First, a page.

Science

Trump’s Solar-Panel Tariff Will Kill More Jobs Than It Can Possibly Create

America is great at solar-panel installation. But we’ll probably never dominate in solar-panel manufacturing.

 Roger Garbey and Andres Hernandez (L-R), from the Goldin Solar company, install a solar panel system on the roof of a home a day after the Trump administration announced it will impose duties of as much as 30 percent on solar equipment made abroad on January 23, 2018 in Palmetto Bay, Florida.
Photo illustration by Slate. Photo by Joe Raedle/Getty Images.

On Monday, the Trump administration slapped new tariffs on solar-panel imports that could increase the costs of buying solar equipment made abroad by as much as 30 percent. The idea is to bolster U.S. manufacturers and give them more potential to grow and add jobs, but in reality, this is a myopic strategy that fails to really consider what the solar-energy industry is and how it grew so fast.

For a nearly a decade now, a few U.S. manufacturers—most notably the U.S. division of German-owned firm SolarWorld, and Georgia-based Suniva—have lobbied against what they see as cheap panels made in China that undercut their efforts to sell the same supplies to solar-energy companies at home. While the solar panel–installation industry has been booming, the domestic solar-panel manufacturing sector has been gnashing its teeth while it slides into failure.

This has caused conflict since well before Trump. As Will Oremus explained in a 2014 piece for Slate, “the U.S. government wants Americans to buy solar panels, and it subsidizes those purchases through rebates and incentives. The Chinese government wants Chinese companies to build solar panels, and it subsidizes their manufacture.” But even though this situation has the potential to be mutually beneficial, neither country can accept that good deal. For years, the U.S. has instead imposed tariffs specific to Chinese imports, while China has bypassed the taxes by moving production to other countries and exploiting other loopholes, and so on.

Monday’s move comes a few months after the U.S. International Trade Commission ruled, at the behest of a complaint brought by SolarWorld and Suniva, that imports from China and elsewhere were harming U.S. companies. That ruling gave Trump the excuse to close said loopholes by imposing a stiffer, robust tariff on all solar-panel imports. SolarWorld is happy with the decision, and Suniva said in a statement, “Today the President is sending a message that American innovation and manufacturing will not be bullied out of existence without a fight.”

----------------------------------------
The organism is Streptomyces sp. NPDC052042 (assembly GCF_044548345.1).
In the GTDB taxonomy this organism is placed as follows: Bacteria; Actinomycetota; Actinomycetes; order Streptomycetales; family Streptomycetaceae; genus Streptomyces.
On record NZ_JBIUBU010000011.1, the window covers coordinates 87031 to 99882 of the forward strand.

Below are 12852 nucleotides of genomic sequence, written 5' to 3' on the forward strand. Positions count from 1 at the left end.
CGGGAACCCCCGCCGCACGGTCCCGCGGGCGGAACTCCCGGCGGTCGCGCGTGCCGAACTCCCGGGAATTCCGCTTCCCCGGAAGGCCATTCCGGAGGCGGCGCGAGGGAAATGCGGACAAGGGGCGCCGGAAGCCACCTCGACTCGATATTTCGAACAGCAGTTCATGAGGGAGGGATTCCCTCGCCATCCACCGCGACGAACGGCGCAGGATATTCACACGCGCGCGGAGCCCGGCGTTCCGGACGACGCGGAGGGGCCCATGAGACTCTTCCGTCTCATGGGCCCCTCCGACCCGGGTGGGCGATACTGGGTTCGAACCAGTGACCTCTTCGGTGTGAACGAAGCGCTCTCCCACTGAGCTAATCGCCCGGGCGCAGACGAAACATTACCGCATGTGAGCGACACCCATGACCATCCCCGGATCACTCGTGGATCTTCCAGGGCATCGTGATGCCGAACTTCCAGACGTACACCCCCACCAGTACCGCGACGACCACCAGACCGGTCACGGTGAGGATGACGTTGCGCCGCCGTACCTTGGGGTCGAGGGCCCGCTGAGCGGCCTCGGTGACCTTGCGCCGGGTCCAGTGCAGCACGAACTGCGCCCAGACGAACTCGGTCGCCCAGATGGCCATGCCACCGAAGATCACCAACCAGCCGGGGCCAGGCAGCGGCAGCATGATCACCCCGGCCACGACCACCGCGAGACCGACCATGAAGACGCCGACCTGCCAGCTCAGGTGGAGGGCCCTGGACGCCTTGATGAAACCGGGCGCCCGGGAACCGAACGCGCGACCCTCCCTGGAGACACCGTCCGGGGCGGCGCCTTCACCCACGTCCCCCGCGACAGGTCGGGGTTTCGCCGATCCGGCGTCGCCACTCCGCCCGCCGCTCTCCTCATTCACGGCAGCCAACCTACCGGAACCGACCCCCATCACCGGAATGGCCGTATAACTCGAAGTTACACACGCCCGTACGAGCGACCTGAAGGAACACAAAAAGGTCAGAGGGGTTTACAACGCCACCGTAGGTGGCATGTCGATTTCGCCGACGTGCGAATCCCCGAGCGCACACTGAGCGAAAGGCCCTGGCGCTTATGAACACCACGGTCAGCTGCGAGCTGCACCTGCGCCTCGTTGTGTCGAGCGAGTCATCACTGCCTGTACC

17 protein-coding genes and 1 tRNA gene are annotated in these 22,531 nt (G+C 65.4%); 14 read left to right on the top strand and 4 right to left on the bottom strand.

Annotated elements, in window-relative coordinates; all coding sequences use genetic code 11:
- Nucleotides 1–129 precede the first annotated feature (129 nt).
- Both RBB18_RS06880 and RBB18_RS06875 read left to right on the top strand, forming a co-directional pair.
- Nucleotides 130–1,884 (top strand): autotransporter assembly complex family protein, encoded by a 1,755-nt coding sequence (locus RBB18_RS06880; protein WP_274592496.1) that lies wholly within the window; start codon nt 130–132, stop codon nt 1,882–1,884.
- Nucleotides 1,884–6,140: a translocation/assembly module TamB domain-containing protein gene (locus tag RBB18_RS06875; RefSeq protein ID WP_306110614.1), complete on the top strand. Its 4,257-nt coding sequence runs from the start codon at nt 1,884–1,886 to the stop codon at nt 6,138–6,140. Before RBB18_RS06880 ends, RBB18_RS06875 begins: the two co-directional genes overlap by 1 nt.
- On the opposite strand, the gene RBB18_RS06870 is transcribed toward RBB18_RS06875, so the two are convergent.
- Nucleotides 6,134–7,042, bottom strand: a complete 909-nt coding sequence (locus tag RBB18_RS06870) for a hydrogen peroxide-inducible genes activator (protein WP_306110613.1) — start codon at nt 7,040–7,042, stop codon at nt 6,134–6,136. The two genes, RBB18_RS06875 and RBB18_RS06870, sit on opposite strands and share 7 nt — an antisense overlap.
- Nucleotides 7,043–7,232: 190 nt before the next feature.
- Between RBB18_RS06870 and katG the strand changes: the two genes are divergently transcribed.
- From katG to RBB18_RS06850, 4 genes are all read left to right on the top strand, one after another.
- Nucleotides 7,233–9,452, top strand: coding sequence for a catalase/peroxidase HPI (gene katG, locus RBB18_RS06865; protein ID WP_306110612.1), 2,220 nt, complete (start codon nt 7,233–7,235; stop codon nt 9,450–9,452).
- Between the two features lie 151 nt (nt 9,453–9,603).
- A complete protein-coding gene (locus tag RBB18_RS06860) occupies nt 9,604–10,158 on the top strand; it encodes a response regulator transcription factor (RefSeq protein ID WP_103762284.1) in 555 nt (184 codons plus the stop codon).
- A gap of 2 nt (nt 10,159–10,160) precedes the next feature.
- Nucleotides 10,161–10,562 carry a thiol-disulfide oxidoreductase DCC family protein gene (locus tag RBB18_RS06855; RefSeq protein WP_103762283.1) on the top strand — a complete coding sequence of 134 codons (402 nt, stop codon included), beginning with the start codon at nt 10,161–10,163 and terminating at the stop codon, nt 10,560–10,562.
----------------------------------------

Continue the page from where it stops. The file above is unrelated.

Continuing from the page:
But the biggest reactions to the new tariffs have been anger and frustration, because while the decision will be good for solar-panel manufacturing in the U.S., it will not be good for installation. At stake is the continued growth of what is currently a $29 billion industry. The solar-energy industry relies on parts made abroad for about 80 percent of its supplies—and those cheap panels have been the main reason solar power is the fastest-growing source of new energy.

The solar industry has been growing at an annual rate of nearly 68 percent, putting somewhere between 260,000–374,000 Americans to work across the country. “Solar installer” is set to be the fastest-growing job in the U.S. for the next decade. With the cost of solar dropping nearly 70 percent since 2010, the industry has made incredible strides in the effort to expand, and solar no longer seems like a niche avenue for the environmentally concerned to meet their electricity needs. But now, there are strong fears the tariff is going to put this kind of growth to a screeching halt and lead to massive layoffs across the industry. At least 23,000 jobs could be lost this year alone according to the Solar Energy Industries Association (SEIA) and tens of thousands of more later on.

The solar-panel manufacturing sector won’t be able to replace those jobs. The SEIA argues that of the 38,000 jobs in solar manufacturing in the U.S., only 2,000 are focused on actually making the cells and panels. Optimistic predictions suggest the tariff might be used to add just 6,400 jobs in solar manufacturing. “There’s no doubt this decision will hurt U.S. manufacturing, not help it,” Bill Vietas, president of RBI Solar in Cincinnati, said in an SEIA statement.

As it turns out, it’s not China undercutting U.S. companies. The White House is doing that all on its own.

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Neel V. Patel

Neel V. Patel is a science and tech writer from Brooklyn. His work has appeared in Inverse, Wired, Popular Science, Foreign Policy, and elsewhere.